The Centers for Disease Control and Prevention has referred to the FBI the case of the laboratory where one of five vials of a deadly Venezuelan virus went missing, an official from the CDC told ABCNews.com.
"CDC reported the incident to the FBI and we understand that the FBI will initiate an investigation concerning the reported incident," Dr. Rob Weyant, director of the CDC's Division of Select Agents and Toxins, told ABCNews.com in an email. "Since the investigation is just underway, the agency will not comment further regarding details of this incident."
The FBI would not confirm it was investigating the incident at the Galveston National Laboratory.
"The FBI does not confirm nor deny the existence of investigations" as a matter of policy, said Shauna A. Dunlap, a media coordinator for the FBI Houston Division.
A lab spokesman said he did not think the FBI was investigating, but rather that the FBI was monitoring the lab's ongoing investigation.
The CDC can make a referral to the FBI if it finds "possible violations involving criminal negligence or a suspicious activity or person to the FBI for further investigation," according to 2007 congressional testimony from Dr. Richard Besser, who directed the CDC's Coordinating Office for Terrorism Preparedness and Emergency Response at the time. He is now ABC News' chief health and medical editor.
The biolab realized the vial went missing on March 21 because it was preparing for its annual CDC inspection for the week of March 25, Weyant said. Prior to the inspection, the CDC visited in January 2012.
The last time the vial was used was November 2012, University of Texas Medical Branch spokesman Raul Reyes told ABCNews.com. The University of Texas Medical Branch owns the $174 million biolab, which was designed with the strictest security measures to hold the deadliest viruses in the country.
Only one scientist worked with the virus, and Reyes said the lab suspects that scientist accidentally threw the vial away in November.
"We have determined, and the CDC has agreed, that this never was a public health risk," Reyes told ABCNews.com, adding that people who accessed the lab underwent intense background checks and had to go through many layers of security each day.
"If a bad person were intent on weaponizing this type of virus," Reyes said, "it would be much simpler to fly down to Venezuela, go into the field and collect a specimen."
Violation of the Public Health Security and Bioterrorism Preparedness and Response Act of 2002 can result in up to five years imprisonment, up to a $250,000 penalty for an individual or up to $500,000 for a group, Weyant said.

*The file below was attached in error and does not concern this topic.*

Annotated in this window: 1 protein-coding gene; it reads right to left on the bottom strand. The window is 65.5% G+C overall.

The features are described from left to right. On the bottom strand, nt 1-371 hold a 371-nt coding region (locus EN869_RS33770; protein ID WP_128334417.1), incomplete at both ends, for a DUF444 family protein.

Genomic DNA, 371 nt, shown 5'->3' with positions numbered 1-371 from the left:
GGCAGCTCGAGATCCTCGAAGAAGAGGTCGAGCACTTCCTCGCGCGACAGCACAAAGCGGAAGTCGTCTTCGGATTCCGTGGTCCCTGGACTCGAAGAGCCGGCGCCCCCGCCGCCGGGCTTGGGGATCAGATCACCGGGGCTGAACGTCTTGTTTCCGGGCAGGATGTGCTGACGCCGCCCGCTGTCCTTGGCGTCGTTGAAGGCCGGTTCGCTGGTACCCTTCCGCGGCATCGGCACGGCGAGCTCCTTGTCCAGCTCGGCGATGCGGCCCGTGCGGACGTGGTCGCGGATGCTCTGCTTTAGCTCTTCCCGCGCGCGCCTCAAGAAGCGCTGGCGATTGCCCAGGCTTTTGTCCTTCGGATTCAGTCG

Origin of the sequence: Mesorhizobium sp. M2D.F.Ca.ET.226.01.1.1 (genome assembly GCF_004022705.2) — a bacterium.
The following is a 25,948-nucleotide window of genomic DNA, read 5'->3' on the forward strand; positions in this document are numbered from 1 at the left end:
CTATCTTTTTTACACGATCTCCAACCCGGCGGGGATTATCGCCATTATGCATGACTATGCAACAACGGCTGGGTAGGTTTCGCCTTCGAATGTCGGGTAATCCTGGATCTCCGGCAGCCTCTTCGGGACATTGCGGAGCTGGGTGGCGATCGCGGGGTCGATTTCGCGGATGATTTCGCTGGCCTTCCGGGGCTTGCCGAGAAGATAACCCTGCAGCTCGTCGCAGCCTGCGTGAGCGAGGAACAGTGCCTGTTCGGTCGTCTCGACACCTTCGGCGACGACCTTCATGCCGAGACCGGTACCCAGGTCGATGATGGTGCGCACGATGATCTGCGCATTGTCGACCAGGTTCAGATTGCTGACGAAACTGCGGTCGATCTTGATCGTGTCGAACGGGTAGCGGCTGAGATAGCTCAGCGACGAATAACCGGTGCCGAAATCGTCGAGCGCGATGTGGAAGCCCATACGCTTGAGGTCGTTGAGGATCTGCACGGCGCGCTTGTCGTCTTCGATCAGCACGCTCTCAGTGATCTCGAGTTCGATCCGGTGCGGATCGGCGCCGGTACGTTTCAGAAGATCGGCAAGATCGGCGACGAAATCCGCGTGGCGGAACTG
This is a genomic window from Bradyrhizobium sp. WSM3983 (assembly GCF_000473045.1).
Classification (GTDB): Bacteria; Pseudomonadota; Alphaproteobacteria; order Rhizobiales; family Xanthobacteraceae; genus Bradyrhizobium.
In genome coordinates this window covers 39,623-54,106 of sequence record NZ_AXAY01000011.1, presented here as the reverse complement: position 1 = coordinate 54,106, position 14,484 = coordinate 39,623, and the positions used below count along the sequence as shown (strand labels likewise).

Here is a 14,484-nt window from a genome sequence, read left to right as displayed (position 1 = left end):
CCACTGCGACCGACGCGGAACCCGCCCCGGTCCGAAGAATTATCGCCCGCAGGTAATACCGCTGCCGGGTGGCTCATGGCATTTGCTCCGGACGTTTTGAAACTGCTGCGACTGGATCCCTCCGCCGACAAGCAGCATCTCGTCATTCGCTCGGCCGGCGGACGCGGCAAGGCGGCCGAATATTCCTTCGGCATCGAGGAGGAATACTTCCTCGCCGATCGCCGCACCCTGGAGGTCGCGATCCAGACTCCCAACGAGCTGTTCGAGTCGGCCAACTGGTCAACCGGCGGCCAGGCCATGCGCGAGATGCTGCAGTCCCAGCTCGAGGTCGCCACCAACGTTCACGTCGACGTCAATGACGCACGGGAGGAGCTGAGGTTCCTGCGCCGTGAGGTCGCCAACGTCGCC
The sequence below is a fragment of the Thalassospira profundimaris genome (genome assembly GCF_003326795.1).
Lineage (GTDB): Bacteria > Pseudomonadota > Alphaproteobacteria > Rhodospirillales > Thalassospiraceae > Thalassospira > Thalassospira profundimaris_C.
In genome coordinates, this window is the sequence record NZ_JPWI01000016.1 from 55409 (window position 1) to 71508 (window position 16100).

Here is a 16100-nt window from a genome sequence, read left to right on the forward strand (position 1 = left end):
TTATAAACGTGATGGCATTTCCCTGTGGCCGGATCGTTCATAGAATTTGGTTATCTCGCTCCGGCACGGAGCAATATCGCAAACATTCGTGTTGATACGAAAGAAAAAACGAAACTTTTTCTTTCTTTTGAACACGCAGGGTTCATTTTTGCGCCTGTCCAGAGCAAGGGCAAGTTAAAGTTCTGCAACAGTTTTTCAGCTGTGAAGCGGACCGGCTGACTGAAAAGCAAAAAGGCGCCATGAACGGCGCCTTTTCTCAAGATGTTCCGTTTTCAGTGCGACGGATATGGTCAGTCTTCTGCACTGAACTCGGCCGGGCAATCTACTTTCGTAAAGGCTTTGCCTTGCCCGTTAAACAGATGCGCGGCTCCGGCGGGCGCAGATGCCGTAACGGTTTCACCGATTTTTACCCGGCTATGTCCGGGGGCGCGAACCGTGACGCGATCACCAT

"As of March 26, 2013, CDC has referred 18 entities to the HHS inspector general for failure to comply with the select agent regulations resulting in over $2 million in monetary penalties," Weyant said.
Like Ebola, the missing Guanarito virus causes hemorrhagic fever, which involves "bleeding under the skin, in internal organs or from body orifices like the mouth, eyes, or ears," according to the Centers for Disease Control and Prevention.
"This is clearly an incident that is very discomforting and embarrassing to the University of Texas Medical Center and their national biosecurity lab that they have there," said Dr. William Schaffner, chairman of preventive medicine at Vanderbilt University Medical Center in Nashville, Tenn. "You can be sure there are a lot of sweating people down the chain at that institution."
Fortunately, losing a vial of Guanarito is not as threatening as losing a vial of anthrax, said Schaffner, a former president of the National Foundation for Infectious Diseases. The virus could theoretically spread between humans, but it usually only spreads between rodents in Venezuela.
Researchers don't believe the virus can survive in rodents in the U.S., according to a statement from David Callender, president of the University of Texas Medical Branch.
Still, the virus has caused "at least several hundred cases" of human disease in regions where it is common, said NIH's director of the Office of Biodefense Research Affairs, Michael Kurilla.
"The mortality is anywhere from at least 10 to 20 percent or slightly more," Kurilla told ABCNews.com, adding that there is no treatment or cure for Guanarito. "That is considered very, very severe if you have a 1 in 5 chance of dying without anything to do for the person other than provide supportive hospital care."
Kurilla said the Galveston biolab requires the most stringent safety measures because it studies biosafetly level BSL-4 materials, or dangerous infectious diseases that have no vaccines or cures. BSL-4 materials include Guanarit, Ebola and smallpox.
The Galveston researchers were conducting a routine inspection on March 20 and 21 when they noticed there were only four Guanarito vials instead of five. They announced the lapse on March 23.
The university does not believe this was the result of a security breach or any wrongdoing, but it notified the Centers for Disease Control and Prevention.
All solid waste in BSL-4 labs is typically disposed of via a pressurized heating process that destroys hazardous materials without allowing the liquid to boil away, Kurilla said. As such, it's unlikely that investigators will be able to determine and prove whether this is what actually happened to the vial.
It's possible investigators will find the clerical error that led to the accidental disposal, but with computerized record keeping, it's less likely that vial numbers were transposed and the error can be easily traced, Kurilla said.
"I suspect that they may not ever be able to account for it if it was that kind of human error," Schaffner said. "This is a record-keeping issue, which means it was a human issue, which means doing that kind of tedious, important work, there was just a momentary slip up."